The relationship among stress, burnout, and locus of control of school psychologists

Shana J Reece, Tennessee State University

Abstract

The purpose of this study was to determine how stress, burnout, and locus of control are related for school psychologists providing direct services in the Metropolitan Nashville Public School System. This knowledge is essential in providing the needed experience and outlook of working as a school psychologist. The current study provided school psychologists with demographic questionnaires regarding factors such as psychologist to student ratio, number of schools served, location of school, administration support, and role conflict. Also participants were asked to rate which of their direct service roles; consultation, assessment, and intervention portray the most stress and burnout. Participants completed the School Psychologists and Stress Inventory (Wise, 1985), the Maslach Burnout Inventory (Maslach & Jackson, 1986), and the Rotter Locus of Control Scale (Rotter, 1966). The data from 55 surveys was completed by school psychologists and analyzed using SPSS 17.0. Descriptive statistics, MANCOVAs, MANOVA, and a Pearson r correlation were used to determine significance when data is cross-referenced with demographic data. There were no significant relationships between school psychologists’ stress and burnout levels and number of schools served, location of school, number of special education students served, and locus of control. Based on the results, the researcher suggests that school districts provide a mandatory training addressing the effects of stress and burnout, as well as time and stress management skills. Suggestions for future research are also given. ^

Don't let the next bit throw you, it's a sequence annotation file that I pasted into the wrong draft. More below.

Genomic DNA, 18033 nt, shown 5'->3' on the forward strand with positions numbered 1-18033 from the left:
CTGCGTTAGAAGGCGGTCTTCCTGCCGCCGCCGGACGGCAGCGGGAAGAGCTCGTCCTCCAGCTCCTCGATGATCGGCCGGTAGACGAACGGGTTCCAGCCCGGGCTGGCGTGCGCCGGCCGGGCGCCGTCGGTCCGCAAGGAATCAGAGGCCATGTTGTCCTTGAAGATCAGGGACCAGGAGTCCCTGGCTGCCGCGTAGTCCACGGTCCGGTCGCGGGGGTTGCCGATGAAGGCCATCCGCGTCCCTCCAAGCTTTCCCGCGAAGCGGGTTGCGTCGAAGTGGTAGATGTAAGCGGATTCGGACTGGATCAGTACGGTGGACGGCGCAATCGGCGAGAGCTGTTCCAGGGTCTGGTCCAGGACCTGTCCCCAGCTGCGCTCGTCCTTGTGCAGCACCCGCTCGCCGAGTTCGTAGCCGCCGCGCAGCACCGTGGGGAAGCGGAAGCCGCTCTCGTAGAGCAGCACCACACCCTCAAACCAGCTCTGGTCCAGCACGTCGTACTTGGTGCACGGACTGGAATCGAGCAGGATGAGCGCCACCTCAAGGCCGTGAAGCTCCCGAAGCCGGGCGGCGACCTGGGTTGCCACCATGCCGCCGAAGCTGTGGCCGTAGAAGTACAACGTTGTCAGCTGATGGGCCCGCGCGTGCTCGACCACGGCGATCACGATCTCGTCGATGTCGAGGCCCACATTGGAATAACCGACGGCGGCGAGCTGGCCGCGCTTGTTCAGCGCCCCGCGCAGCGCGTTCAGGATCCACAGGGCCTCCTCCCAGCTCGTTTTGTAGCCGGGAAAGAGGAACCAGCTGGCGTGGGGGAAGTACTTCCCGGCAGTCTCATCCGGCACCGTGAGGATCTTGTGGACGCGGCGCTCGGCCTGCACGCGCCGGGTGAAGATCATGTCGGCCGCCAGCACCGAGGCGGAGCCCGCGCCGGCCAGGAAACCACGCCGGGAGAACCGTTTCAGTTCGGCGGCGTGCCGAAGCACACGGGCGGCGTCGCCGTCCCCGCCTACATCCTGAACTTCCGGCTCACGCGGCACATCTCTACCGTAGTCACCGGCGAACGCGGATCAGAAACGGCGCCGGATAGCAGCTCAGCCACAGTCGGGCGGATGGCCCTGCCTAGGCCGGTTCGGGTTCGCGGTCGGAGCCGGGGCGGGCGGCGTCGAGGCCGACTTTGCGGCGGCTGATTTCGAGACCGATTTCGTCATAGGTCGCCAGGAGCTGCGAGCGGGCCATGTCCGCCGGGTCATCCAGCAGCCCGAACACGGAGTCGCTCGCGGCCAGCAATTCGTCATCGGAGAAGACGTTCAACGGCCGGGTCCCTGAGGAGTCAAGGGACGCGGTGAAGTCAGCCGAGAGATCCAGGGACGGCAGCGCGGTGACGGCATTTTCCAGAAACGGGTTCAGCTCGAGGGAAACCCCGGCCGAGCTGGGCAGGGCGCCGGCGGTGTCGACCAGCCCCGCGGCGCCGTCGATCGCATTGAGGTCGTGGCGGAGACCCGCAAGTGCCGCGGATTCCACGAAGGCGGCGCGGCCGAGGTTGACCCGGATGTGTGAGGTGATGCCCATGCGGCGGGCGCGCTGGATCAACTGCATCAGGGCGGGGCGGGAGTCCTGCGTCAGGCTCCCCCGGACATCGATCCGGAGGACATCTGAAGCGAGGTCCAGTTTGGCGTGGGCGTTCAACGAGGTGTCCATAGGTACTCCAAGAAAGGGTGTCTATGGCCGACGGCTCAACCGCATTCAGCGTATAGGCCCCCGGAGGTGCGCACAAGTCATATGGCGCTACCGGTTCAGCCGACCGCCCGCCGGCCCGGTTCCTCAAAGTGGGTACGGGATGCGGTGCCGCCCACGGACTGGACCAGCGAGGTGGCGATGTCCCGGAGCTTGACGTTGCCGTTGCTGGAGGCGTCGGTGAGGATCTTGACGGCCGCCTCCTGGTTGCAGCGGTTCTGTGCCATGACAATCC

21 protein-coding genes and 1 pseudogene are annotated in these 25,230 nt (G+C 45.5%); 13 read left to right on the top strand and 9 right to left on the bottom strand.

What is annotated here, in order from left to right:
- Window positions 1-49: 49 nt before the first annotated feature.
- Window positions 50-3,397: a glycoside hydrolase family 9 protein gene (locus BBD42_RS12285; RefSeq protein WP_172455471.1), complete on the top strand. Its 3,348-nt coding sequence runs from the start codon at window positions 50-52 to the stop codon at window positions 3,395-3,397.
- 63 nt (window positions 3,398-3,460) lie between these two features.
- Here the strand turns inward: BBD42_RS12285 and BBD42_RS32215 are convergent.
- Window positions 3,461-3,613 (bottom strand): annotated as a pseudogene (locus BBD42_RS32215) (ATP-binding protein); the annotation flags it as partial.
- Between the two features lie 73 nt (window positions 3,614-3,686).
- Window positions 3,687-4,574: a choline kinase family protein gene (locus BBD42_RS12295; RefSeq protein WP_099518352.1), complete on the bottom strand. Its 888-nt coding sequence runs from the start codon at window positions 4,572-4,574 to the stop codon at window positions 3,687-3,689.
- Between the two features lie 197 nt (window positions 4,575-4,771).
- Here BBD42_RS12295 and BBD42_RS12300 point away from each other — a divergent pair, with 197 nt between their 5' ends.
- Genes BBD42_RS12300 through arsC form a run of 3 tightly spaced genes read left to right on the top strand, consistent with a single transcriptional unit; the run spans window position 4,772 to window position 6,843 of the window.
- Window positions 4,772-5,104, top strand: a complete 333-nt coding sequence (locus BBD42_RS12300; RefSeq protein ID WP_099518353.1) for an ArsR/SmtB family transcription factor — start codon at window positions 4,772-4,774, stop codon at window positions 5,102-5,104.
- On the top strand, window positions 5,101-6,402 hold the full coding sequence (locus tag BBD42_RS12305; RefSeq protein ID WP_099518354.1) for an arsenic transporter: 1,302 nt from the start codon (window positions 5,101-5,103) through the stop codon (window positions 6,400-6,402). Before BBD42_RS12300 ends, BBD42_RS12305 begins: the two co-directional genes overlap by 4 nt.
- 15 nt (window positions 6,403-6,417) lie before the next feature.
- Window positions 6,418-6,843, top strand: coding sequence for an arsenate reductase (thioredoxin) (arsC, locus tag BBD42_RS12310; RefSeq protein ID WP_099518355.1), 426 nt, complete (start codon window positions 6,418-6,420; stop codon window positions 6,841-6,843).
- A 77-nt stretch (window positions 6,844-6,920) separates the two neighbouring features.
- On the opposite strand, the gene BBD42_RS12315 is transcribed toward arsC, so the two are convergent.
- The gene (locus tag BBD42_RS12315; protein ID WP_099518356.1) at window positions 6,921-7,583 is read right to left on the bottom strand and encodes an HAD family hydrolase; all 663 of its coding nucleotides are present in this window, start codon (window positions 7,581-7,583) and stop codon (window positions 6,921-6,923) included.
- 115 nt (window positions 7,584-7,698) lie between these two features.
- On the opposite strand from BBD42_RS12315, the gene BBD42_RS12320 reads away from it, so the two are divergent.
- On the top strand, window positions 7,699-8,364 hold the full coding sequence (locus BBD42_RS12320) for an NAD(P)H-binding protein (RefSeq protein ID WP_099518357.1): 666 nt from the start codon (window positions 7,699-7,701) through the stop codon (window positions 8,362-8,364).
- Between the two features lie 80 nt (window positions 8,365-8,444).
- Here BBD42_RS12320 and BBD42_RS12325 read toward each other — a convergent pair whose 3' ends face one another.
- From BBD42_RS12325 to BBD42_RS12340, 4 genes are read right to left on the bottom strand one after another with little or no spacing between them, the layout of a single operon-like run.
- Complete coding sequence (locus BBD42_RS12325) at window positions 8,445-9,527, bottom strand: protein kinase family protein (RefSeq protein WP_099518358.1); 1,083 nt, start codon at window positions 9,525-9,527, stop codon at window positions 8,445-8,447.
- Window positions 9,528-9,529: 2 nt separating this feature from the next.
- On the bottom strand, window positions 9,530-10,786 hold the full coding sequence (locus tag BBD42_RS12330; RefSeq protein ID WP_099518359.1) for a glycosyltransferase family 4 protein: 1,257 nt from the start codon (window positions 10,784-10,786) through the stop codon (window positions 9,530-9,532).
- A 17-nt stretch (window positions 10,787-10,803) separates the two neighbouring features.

Subject Area

Psychology, Behavioral|Education, Guidance and Counseling|Psychology, General|Psychology, Industrial

Recommended Citation

Shana J Reece, "The relationship among stress, burnout, and locus of control of school psychologists" (2010). ETD Collection for Tennessee State University. Paper AAI3419154.
http://digitalscholarship.tnstate.edu/dissertations/AAI3419154

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